Click Here for a printer-friendly PDF of this newsletter.
Eight new research reports in JAC
We are pleased to call attention to eight recent articles published in the Journal of Applied Communications:
- “ACE and research: the difference between ‘mere press agent’ and strategic partner” by Elizabeth North
- “The effect of emphasizing credibility elements and the role of source gender on perceptions of source credibility” by Ariana Bigham, Courtney Meyers, Nan Li, and Erica Irlbeck
- “Exploring beyond the obvious: social skills needed for agricultural communication baccalaureate graduates” by Arthur Leal, Ricky W. Telg, Joy N. Rumble, Nichole LaMee Perez Stedman, and Debbie M. Treise
- “Should livestock images provide historical reference or modern reality? An examination of the influence of livestock communication on attitude” by Joy N. Rumble, Tiffany M. Rogers-Randolph, and Emily B. Buck
- “Can anyone hear us? An exploration of echo chambers at a Land Grant university” by Taylor K. Ruth, Joy N. Rumble, Sebastian Galindo-Gonzalez, Hannah S. Carter, and Kevin M. Folta
- “Diffusion of innovations and public communication campaigns: An examination of the 4R Nutrient Stewardship Program” by Henry Seeger and Robyn S. Wilson
- “Crowdsourcing change: An analysis of Twitter discourse on food waste and reduction strategies” by Annie R. Specht and Emily B. Buck
- “Printing and mailing for the brand: an exploratory qualitative study seeking to understand internal branding and marketing within university and extension communications services” by Anissa Zagonel, Lauri M. Baker, and Audrey E. H. King
You can read them here.
Paper – a natural fit for the circular economy model
“Paper is a natural fit for the circular economy model,” Canadian woodland owner Phil Riebel observed in a brief commentary we have added from Two Sides North America. He was referring to an emerging economy in which reuse, refurbishment, recycling, and end-of-life disposal of a product factor into manufacturing design. Reasons cited:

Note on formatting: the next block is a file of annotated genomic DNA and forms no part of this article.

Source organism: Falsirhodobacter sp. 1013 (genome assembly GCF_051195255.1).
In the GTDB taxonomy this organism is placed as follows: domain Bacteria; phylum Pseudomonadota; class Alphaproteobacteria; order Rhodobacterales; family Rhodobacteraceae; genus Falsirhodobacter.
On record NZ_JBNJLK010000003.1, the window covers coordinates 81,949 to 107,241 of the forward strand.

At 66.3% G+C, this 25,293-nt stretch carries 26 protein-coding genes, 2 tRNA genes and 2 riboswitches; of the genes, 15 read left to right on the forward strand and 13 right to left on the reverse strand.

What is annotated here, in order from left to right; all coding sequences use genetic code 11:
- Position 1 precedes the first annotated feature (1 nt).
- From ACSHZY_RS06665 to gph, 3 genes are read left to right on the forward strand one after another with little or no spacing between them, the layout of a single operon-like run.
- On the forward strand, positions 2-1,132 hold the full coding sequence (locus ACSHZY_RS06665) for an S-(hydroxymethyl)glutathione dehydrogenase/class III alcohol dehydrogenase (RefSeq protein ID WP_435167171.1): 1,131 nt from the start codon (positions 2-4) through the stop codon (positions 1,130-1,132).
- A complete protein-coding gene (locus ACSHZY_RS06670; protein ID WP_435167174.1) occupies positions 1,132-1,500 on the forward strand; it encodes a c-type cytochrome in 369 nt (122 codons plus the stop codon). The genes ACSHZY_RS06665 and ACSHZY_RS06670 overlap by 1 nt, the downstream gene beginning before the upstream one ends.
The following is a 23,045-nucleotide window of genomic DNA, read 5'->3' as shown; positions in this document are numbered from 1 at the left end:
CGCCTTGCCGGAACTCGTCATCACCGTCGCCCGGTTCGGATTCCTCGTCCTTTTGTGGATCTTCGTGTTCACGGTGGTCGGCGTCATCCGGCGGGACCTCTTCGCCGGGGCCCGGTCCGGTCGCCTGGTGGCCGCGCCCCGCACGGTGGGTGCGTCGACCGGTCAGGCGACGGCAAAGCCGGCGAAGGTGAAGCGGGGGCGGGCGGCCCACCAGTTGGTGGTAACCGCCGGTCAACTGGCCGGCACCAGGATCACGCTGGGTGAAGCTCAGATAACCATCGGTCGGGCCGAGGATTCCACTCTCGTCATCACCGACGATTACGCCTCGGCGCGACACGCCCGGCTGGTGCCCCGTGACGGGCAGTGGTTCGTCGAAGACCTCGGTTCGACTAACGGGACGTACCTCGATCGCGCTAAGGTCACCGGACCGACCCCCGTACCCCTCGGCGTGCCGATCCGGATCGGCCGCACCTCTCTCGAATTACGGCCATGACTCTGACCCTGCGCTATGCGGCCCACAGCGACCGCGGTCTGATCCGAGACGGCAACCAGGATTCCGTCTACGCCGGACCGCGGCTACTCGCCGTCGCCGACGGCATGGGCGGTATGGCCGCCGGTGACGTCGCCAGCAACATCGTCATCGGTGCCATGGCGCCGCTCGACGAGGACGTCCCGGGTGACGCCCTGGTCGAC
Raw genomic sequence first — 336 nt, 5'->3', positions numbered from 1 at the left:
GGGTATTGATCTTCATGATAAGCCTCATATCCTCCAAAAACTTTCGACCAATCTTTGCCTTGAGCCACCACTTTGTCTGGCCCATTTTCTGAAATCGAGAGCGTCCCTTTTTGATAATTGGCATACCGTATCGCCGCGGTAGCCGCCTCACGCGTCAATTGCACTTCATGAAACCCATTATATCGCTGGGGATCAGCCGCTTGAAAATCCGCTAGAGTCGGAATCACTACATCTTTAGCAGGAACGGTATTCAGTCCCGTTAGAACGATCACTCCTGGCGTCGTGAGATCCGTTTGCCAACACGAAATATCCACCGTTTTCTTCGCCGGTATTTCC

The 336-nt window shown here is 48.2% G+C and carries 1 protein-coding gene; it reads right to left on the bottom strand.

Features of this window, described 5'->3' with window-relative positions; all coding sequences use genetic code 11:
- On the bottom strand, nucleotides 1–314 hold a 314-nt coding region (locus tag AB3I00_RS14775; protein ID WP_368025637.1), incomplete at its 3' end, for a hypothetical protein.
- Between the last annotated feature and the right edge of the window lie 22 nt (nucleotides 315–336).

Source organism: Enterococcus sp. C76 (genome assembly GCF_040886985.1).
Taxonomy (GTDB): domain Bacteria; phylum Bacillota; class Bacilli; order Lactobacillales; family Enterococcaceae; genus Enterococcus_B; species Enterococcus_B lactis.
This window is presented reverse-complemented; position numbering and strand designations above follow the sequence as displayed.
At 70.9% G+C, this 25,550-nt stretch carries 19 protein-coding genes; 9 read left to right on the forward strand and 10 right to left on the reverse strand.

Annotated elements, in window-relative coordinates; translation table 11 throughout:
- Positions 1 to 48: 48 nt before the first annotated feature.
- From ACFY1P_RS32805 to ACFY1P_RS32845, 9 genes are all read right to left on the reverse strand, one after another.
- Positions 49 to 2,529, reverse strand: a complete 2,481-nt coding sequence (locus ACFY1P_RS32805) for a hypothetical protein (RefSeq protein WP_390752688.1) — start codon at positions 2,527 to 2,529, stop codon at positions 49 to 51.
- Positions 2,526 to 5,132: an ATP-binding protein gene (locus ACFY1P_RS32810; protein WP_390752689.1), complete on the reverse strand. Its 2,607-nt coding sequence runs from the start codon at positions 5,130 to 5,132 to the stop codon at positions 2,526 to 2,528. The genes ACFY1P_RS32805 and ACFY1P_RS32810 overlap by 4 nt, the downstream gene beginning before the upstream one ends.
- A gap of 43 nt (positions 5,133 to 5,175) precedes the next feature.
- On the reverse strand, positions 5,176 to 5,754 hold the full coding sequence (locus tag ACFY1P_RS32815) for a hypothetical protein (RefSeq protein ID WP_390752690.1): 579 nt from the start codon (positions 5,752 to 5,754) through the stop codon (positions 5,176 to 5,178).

- “Paper is one of the truly sustainable products.”
- It is highly recyclable – “recycled more than any other commodity in the solid waste stream…”
- “Much of the energy used for papermaking is renewable. Roughly two-thirds of the energy used by North American pulp and paper mills is self-generated using renewable biomass in combination with heat and power (CHP) systems.”
- “The paper industry uses more renewable energy than any other industrial sector.”
You can read the commentary here.
Why experienced farmers may not re-engage with extension
A recent research project in Tasmania, Australia, shed light on why experienced farmers may not be inclined to re-engage with extension services. Findings of research among dairy farmers revealed a belief that extension activities were targeted to less experienced, young farmers. The belief resulted in farmers perceiving extension activities as “confronting.”
Authors also observed that “the theory of planned behaviour can be qualitatively applied to better understand farmer decision making, in this instance with respect to their initial and continued engagement with extension.”
You can learn more about this 2019 Journal of Agricultural Education and Extension article here.